Making an Opera – Pete Brooks
Last month I went to Ancona, to direct Verdi’s Un Ballo in Maschera (A Masked Ball) for Teatro delle Muse. It was only my second opera following on from Tosca two years ago at the same theatre. Directing opera is tricky, there are often a lot of people on the stage; in this case sometimes 50, and rehearsal time was severely limited. Ballo has a lot of scenes involving a chorus and rehearsal time with the chorus is always really tight. The music in Ballo is complex and often the singers attention needs to be as much on the conductor, in this case the brilliant Guillaume Tourniaire, as on their acting. I approached the opera from an unusual and I believe original perspective and was lucky in that my excellent cast were enthusiastic with this idea; but this I know is not always the case. There were some problems; our Georgian baritone was refused a working visa and the replacement could only join rehearsals a week late, but a lot of things went better than expected and we were on stage two days early.
Laura Hopkins beautiful design functioned perfectly, and Simon’s video design was, as always, stunning.
Opera audiences are generally conservative and opera critics extremely knowledgeable. The popular opera repertoire is quite small so most of the audience and all of the critics would have seen several if not many more productions of Ballo, and just as traditional opera staging has its cliches, so do more contemporary approaches. In this staging I attempted to bring new perspectives to the story with a staging which aspired to be an intelligent and informed reading of the opera.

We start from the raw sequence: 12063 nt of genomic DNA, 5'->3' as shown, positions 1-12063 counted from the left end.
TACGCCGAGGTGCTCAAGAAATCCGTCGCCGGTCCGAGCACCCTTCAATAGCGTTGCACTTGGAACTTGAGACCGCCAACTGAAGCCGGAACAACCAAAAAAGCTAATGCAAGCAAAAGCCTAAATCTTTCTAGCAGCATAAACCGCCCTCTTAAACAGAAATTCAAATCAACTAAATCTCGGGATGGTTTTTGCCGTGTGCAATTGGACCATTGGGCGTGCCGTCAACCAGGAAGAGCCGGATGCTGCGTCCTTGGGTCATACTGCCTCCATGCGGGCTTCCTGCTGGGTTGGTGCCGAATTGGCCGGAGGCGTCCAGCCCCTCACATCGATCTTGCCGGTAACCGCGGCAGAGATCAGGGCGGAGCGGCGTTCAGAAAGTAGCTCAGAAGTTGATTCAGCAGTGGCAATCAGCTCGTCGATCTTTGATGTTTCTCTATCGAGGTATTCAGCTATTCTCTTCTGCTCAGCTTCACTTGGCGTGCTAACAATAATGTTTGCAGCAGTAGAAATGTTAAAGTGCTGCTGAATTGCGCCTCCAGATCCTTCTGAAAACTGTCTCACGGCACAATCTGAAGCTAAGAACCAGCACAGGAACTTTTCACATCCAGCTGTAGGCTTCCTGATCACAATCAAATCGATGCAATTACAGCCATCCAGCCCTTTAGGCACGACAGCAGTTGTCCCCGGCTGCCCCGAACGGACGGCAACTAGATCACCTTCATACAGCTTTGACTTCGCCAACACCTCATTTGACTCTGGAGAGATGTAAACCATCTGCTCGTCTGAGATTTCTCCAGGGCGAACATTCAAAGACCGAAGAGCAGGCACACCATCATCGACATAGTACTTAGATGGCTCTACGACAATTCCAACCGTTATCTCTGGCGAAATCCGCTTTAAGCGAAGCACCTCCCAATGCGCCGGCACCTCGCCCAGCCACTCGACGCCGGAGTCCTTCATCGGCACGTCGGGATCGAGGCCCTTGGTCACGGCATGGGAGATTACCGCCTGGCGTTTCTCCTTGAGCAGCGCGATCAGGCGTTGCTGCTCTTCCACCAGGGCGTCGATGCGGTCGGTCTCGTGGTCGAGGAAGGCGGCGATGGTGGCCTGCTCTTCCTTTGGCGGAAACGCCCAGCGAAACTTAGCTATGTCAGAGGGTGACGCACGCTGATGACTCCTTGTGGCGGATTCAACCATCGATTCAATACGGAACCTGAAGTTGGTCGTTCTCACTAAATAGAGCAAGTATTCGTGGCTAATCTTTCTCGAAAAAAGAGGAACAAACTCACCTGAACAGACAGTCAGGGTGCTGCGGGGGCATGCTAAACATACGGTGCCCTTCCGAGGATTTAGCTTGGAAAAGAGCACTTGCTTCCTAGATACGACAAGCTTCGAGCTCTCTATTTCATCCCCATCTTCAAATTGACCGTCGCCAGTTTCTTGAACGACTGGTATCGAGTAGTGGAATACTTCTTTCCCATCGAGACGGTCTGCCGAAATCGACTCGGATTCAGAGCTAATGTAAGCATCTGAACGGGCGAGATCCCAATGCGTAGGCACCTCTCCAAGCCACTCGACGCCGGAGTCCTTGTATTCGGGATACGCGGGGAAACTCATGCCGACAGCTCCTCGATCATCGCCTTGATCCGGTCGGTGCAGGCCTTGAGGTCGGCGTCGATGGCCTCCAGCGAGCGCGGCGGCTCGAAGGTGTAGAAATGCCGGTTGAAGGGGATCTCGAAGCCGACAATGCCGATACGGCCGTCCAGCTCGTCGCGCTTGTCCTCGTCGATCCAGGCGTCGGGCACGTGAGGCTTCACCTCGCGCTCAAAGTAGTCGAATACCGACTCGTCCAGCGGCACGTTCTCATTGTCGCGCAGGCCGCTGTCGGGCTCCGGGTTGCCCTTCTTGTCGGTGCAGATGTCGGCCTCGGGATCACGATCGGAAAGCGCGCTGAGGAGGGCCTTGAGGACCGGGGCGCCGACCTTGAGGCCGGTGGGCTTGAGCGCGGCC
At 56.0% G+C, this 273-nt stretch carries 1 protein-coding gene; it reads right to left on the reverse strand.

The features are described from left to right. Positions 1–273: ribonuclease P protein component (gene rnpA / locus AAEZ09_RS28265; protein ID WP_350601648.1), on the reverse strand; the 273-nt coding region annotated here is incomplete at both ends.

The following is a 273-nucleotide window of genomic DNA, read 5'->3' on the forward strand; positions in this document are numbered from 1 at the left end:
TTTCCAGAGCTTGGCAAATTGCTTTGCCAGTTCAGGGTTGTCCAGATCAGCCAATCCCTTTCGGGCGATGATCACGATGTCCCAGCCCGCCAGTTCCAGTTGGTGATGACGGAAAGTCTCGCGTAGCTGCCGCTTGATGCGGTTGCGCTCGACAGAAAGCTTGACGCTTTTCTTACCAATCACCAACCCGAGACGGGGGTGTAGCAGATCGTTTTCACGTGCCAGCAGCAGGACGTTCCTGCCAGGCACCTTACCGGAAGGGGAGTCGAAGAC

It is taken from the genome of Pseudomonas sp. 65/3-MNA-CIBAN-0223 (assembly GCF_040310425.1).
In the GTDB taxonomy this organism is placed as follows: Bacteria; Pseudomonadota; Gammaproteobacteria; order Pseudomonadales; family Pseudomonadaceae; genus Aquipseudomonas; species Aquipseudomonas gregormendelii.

Our production of Un Ballo in Maschera used the original Swedish version of the libretto and relocates the action from c18th Stockholm to the period directly before the 1914-18 war, the transitional moment between old monarchic Europe and the demotic regimes of the twentieth century.
Our staging also located the action of the opera in flashback, the overture revealing Gustavo at the moment of his death in a hospital emergency room. As the overture segues into the opening first act, Gustavo rises from his hospital bed and the action of the opera begins as a dream play or hallucinatory flashback to the events that have led to his assassination. Stalked by demons and haunted by memories of both an illicit desire and premonitions of the violence his premature death will bring to his country, Gustavo’s tragedy is to realise too late the repercussions of his own errors of judgement. At the end of the third act the masked ball metamorphoses back into the hospital emergency room, and Gustavo dies surrounded not by masked revellers, but by the surgically masked doctors and nurses that have been trying to save his life. The audience, we hope, understands that the action of the opera has been the hallucination of the dying king.
The staging uses this device to locate the action in a psychological rather than a real space and to stage the narrative as one that is re-lived by its protagonist with the benefit of hindsight; suffused with guilt and the realisation that a mixture of political naivity and emotional incontinence have likely plunged the country into political upheaval and violence. This dream structure allows us some useful freedoms. As in (Shakespeare’s) Macbeth, we are able to question whether the supernatural is real or a product of the protagonist’s state of mind. As in King Lear we are able to suggest that Gustavo, at the moment of his death has understood too late his poor political and emotional judgement and its disastrous consequences.
Audience response was excellent the critical response also.
Photograph courtesy of Bobo Antic